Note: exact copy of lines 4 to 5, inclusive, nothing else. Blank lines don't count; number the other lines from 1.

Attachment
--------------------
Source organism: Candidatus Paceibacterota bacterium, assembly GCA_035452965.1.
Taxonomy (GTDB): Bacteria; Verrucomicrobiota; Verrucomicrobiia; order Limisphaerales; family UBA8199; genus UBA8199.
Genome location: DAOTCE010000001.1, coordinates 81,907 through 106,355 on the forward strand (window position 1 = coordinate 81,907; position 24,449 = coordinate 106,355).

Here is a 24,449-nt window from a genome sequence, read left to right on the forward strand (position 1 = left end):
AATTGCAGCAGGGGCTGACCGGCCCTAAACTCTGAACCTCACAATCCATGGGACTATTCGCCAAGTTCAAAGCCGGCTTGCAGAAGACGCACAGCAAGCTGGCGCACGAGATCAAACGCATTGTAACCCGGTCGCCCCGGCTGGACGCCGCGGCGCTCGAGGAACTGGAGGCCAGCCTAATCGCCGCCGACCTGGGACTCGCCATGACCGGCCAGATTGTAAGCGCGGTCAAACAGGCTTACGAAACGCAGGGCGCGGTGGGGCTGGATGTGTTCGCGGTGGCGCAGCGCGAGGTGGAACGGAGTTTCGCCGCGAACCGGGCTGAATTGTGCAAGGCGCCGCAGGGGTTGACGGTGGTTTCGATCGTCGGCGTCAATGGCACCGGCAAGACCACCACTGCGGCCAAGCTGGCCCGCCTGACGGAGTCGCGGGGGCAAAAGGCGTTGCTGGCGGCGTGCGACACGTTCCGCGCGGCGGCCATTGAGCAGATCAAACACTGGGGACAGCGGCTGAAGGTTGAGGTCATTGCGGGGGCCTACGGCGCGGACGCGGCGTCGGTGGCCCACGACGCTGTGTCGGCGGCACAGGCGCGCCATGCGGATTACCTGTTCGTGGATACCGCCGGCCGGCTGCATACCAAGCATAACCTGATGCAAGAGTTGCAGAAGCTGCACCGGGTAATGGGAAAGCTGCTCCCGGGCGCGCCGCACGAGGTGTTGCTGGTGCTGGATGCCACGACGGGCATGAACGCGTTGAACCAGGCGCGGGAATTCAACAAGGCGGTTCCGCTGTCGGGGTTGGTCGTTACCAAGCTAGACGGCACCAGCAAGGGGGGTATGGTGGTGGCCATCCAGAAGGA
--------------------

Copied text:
Here is a 24,449-nt window from a genome sequence, read left to right on the forward strand (position 1 = left end):
AATTGCAGCAGGGGCTGACCGGCCCTAAACTCTGAACCTCACAATCCATGGGACTATTCGCCAAGTTCAAAGCCGGCTTGCAGAAGACGCACAGCAAGCTGGCGCACGAGATCAAACGCATTGTAACCCGGTCGCCCCGGCTGGACGCCGCGGCGCTCGAGGAACTGGAGGCCAGCCTAATCGCCGCCGACCTGGGACTCGCCATGACCGGCCAGATTGTAAGCGCGGTCAAACAGGCTTACGAAACGCAGGGCGCGGTGGGGCTGGATGTGTTCGCGGTGGCGCAGCGCGAGGTGGAACGGAGTTTCGCCGCGAACCGGGCTGAATTGTGCAAGGCGCCGCAGGGGTTGACGGTGGTTTCGATCGTCGGCGTCAATGGCACCGGCAAGACCACCACTGCGGCCAAGCTGGCCCGCCTGACGGAGTCGCGGGGGCAAAAGGCGTTGCTGGCGGCGTGCGACACGTTCCGCGCGGCGGCCATTGAGCAGATCAAACACTGGGGACAGCGGCTGAAGGTTGAGGTCATTGCGGGGGCCTACGGCGCGGACGCGGCGTCGGTGGCCCACGACGCTGTGTCGGCGGCACAGGCGCGCCATGCGGATTACCTGTTCGTGGATACCGCCGGCCGGCTGCATACCAAGCATAACCTGATGCAAGAGTTGCAGAAGCTGCACCGGGTAATGGGAAAGCTGCTCCCGGGCGCGCCGCACGAGGTGTTGCTGGTGCTGGATGCCACGACGGGCATGAACGCGTTGAACCAGGCGCGGGAATTCAACAAGGCGGTTCCGCTGTCGGGGTTGGTCGTTACCAAGCTAGACGGCACCAGCAAGGGGGGTATGGTGGTGGCCATCCAGAAGGA